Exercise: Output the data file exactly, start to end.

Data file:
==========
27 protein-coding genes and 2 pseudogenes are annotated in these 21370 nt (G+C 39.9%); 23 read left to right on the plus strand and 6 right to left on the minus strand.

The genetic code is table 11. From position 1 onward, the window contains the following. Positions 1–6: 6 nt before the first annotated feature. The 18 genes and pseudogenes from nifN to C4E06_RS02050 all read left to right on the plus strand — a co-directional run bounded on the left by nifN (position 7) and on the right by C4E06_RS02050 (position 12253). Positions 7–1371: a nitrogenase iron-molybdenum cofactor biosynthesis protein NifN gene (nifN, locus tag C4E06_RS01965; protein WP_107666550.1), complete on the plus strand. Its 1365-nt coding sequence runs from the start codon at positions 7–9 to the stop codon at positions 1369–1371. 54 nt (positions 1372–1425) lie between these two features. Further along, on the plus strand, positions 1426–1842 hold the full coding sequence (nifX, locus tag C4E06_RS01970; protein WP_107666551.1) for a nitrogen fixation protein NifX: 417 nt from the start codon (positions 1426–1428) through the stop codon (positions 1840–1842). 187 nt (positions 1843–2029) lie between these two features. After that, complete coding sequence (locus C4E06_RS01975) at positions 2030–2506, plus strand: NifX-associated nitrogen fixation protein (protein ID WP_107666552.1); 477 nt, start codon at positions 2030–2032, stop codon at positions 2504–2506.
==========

27 protein-coding genes and 2 pseudogenes are annotated in these 21370 nt (G+C 39.9%); 23 read left to right on the plus strand and 6 right to left on the minus strand.

The genetic code is table 11. From position 1 onward, the window contains the following. Positions 1–6: 6 nt before the first annotated feature. The 18 genes and pseudogenes from nifN to C4E06_RS02050 all read left to right on the plus strand — a co-directional run bounded on the left by nifN (position 7) and on the right by C4E06_RS02050 (position 12253). Positions 7–1371: a nitrogenase iron-molybdenum cofactor biosynthesis protein NifN gene (nifN, locus tag C4E06_RS01965; protein WP_107666550.1), complete on the plus strand. Its 1365-nt coding sequence runs from the start codon at positions 7–9 to the stop codon at positions 1369–1371. 54 nt (positions 1372–1425) lie between these two features. Further along, on the plus strand, positions 1426–1842 hold the full coding sequence (nifX, locus tag C4E06_RS01970; protein WP_107666551.1) for a nitrogen fixation protein NifX: 417 nt from the start codon (positions 1426–1428) through the stop codon (positions 1840–1842). 187 nt (positions 1843–2029) lie between these two features. After that, complete coding sequence (locus C4E06_RS01975) at positions 2030–2506, plus strand: NifX-associated nitrogen fixation protein (protein ID WP_107666552.1); 477 nt, start codon at positions 2030–2032, stop codon at positions 2504–2506.